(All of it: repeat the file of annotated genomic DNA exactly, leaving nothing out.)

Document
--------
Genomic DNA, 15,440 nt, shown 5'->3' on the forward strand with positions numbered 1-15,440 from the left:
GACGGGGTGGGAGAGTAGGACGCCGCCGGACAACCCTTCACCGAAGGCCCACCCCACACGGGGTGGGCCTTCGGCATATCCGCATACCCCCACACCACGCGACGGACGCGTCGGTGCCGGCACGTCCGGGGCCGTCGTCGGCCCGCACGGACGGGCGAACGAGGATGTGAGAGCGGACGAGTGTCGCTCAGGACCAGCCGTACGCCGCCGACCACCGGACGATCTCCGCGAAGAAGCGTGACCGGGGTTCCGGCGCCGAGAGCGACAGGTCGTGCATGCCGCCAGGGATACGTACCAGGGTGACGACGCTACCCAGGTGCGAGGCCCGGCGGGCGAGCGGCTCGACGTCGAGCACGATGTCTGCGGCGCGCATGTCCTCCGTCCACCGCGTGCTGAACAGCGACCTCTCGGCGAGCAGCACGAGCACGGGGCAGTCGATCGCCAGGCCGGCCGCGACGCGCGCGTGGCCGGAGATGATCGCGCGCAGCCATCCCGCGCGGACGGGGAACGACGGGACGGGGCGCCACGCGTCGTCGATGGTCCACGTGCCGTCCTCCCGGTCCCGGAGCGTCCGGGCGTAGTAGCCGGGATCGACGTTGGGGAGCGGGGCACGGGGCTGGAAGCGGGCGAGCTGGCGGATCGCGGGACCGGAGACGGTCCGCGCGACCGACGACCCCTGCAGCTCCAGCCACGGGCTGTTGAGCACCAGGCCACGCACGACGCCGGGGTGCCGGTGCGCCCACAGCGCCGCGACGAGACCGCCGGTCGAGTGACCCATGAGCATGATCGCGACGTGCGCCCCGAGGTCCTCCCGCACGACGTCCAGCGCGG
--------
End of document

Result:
Genomic DNA, 15,440 nt, shown 5'->3' on the forward strand with positions numbered 1-15,440 from the left:
GACGGGGTGGGAGAGTAGGACGCCGCCGGACAACCCTTCACCGAAGGCCCACCCCACACGGGGTGGGCCTTCGGCATATCCGCATACCCCCACACCACGCGACGGACGCGTCGGTGCCGGCACGTCCGGGGCCGTCGTCGGCCCGCACGGACGGGCGAACGAGGATGTGAGAGCGGACGAGTGTCGCTCAGGACCAGCCGTACGCCGCCGACCACCGGACGATCTCCGCGAAGAAGCGTGACCGGGGTTCCGGCGCCGAGAGCGACAGGTCGTGCATGCCGCCAGGGATACGTACCAGGGTGACGACGCTACCCAGGTGCGAGGCCCGGCGGGCGAGCGGCTCGACGTCGAGCACGATGTCTGCGGCGCGCATGTCCTCCGTCCACCGCGTGCTGAACAGCGACCTCTCGGCGAGCAGCACGAGCACGGGGCAGTCGATCGCCAGGCCGGCCGCGACGCGCGCGTGGCCGGAGATGATCGCGCGCAGCCATCCCGCGCGGACGGGGAACGACGGGACGGGGCGCCACGCGTCGTCGATGGTCCACGTGCCGTCCTCCCGGTCCCGGAGCGTCCGGGCGTAGTAGCCGGGATCGACGTTGGGGAGCGGGGCACGGGGCTGGAAGCGGGCGAGCTGGCGGATCGCGGGACCGGAGACGGTCCGCGCGACCGACGACCCCTGCAGCTCCAGCCACGGGCTGTTGAGCACCAGGCCACGCACGACGCCGGGGTGCCGGTGCGCCCACAGCGCCGCGACGAGACCGCCGGTCGAGTGACCCATGAGCATGATCGCGACGTGCGCCCCGAGGTCCTCCCGCACGACGTCCAGCGCGG